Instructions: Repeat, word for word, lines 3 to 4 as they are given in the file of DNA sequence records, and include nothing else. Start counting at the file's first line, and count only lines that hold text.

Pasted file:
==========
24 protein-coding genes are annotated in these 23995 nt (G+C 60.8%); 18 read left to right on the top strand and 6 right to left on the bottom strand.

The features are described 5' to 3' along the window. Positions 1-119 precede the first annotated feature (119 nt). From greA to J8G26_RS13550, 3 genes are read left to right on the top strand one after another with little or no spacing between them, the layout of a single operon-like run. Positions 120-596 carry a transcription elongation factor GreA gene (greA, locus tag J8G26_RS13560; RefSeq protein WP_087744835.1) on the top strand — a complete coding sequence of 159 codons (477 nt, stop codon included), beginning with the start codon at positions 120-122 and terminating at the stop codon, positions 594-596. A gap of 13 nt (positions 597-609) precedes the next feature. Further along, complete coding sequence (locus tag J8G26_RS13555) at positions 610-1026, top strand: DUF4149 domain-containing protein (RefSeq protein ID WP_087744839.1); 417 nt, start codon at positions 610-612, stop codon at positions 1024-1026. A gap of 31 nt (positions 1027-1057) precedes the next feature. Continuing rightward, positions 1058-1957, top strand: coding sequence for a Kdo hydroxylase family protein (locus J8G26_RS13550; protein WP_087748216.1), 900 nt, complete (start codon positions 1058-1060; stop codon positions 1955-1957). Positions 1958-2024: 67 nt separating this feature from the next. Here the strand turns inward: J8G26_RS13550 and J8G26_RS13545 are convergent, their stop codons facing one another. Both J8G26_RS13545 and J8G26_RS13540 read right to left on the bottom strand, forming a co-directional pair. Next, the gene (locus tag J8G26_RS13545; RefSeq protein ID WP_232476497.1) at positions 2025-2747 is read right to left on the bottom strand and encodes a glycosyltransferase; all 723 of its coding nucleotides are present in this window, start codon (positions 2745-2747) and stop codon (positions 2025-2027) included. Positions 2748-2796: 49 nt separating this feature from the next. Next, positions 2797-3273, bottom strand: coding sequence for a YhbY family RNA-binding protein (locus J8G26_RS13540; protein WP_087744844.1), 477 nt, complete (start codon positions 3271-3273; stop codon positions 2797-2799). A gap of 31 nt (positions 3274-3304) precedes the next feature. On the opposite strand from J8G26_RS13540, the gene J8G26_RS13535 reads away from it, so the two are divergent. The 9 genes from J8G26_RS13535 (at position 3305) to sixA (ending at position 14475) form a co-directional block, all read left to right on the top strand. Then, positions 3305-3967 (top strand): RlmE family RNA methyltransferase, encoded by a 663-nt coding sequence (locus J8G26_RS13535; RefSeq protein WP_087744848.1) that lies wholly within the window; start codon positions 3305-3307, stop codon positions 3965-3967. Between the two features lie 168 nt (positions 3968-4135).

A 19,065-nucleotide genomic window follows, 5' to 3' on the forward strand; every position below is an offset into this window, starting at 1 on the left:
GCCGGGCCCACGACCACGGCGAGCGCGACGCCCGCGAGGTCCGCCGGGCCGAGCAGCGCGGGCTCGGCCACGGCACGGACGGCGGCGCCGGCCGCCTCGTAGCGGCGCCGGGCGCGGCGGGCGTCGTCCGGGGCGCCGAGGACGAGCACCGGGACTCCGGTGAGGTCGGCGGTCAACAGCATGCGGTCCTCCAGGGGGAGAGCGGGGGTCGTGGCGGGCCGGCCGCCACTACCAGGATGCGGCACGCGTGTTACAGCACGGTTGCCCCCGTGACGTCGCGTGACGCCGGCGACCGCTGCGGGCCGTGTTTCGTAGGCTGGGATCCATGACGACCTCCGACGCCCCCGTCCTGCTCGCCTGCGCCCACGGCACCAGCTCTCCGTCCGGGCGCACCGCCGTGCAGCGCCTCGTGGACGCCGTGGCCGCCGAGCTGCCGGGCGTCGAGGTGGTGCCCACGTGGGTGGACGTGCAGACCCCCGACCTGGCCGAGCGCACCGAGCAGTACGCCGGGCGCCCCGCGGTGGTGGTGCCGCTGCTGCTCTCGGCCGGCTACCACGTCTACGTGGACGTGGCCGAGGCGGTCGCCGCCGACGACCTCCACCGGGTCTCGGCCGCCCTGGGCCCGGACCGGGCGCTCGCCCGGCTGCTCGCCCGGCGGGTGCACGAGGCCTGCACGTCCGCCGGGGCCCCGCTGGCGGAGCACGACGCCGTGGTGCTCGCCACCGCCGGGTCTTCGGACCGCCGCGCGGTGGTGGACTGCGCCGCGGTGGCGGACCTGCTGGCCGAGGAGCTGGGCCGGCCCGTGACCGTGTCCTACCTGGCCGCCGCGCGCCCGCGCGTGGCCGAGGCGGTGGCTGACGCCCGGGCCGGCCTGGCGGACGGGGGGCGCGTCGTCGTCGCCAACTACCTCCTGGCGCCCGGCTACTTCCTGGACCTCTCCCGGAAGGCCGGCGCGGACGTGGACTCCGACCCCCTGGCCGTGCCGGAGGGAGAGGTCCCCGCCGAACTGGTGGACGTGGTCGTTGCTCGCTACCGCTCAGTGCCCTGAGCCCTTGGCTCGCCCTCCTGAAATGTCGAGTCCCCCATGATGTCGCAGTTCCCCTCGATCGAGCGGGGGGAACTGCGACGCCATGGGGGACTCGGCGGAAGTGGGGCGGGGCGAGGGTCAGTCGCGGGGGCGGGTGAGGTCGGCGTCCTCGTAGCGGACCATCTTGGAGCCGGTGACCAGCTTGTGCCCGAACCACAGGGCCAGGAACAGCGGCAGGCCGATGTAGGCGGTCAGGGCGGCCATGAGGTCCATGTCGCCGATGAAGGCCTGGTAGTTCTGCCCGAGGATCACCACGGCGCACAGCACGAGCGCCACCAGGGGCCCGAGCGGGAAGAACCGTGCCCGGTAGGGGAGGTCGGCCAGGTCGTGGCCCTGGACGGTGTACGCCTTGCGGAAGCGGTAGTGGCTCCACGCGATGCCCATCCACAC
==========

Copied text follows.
A 19,065-nucleotide genomic window follows, 5' to 3' on the forward strand; every position below is an offset into this window, starting at 1 on the left:
GCCGGGCCCACGACCACGGCGAGCGCGACGCCCGCGAGGTCCGCCGGGCCGAGCAGCGCGGGCTCGGCCACGGCACGGACGGCGGCGCCGGCCGCCTCGTAGCGGCGCCGGGCGCGGCGGGCGTCGTCCGGGGCGCCGAGGACGAGCACCGGGACTCCGGTGAGGTCGGCGGTCAACAGCATGCGGTCCTCCAGGGGGAGAGCGGGGGTCGTGGCGGGCCGGCCGCCACTACCAGGATGCGGCACGCGTGTTACAGCACGGTTGCCCCCGTGACGTCGCGTGACGCCGGCGACCGCTGCGGGCCGTGTTTCGTAGGCTGGGATCCATGACGACCTCCGACGCCCCCGTCCTGCTCGCCTGCGCCCACGGCACCAGCTCTCCGTCCGGGCGCACCGCCGTGCAGCGCCTCGTGGACGCCGTGGCCGCCGAGCTGCCGGGCGTCGAGGTGGTGCCCACGTGGGTGGACGTGCAGACCCCCGACCTGGCCGAGCGCACCGAGCAGTACGCCGGGCGCCCCGCGGTGGTGGTGCCGCTGCTGCTCTCGGCCGGCTACCACGTCTACGTGGACGTGGCCGAGGCGGTCGCCGCCGACGACCTCCACCGGGTCTCGGCCGCCCTGGGCCCGGACCGGGCGCTCGCCCGGCTGCTCGCCCGGCGGGTGCACGAGGCCTGCACGTCCGCCGGGGCCCCGCTGGCGGAGCACGACGCCGTGGTGCTCGCCACCGCCGGGTCTTCGGACCGCCGCGCGGTGGTGGACTGCGCCGCGGTGGCGGACCTGCTGGCCGAGGAGCTGGGCCGGCCCGTGACCGTGTCCTACCTGGCCGCCGCGCGCCCGCGCGTGGCCGAGGCGGTGGCTGACGCCCGGGCCGGCCTGGCGGACGGGGGGCGCGTCGTCGTCGCCAACTACCTCCTGGCGCCCGGCTACTTCCTGGACCTCTCCCGGAAGGCCGGCGCGGACGTGGACTCCGACCCCCTGGCCGTGCCGGAGGGAGAGGTCCCCGCCGAACTGGTGGACGTGGTCGTTGCTCGCTACCGCTCAGTGCCCTGAGCCCTTGGCTCGCCCTCCTGAAATGTCGAGTCCCCCATGATGTCGCAGTTCCCCTCGATCGAGCGGGGGGAACTGCGACGCCATGGGGGACTCGGCGGAAGTGGGGCGGGGCGAGGGTCAGTCGCGGGGGCGGGTGAGGTCGGCGTCCTCGTAGCGGACCATCTTGGAGCCGGTGACCAGCTTGTGCCCGAACCACAGGGCCAGGAACAGCGGCAGGCCGATGTAGGCGGTCAGGGCGGCCATGAGGTCCATGTCGCCGATGAAGGCCTGGTAGTTCTGCCCGAGGATCACCACGGCGCACAGCACGAGCGCCACCAGGGGCCCGAGCGGGAAGAACCGTGCCCGGTAGGGGAGGTCGGCCAGGTCGTGGCCCTGGACGGTGTACGCCTTGCGGAAGCGGTAGTGGCTCCACGCGATGCCCATCCACAC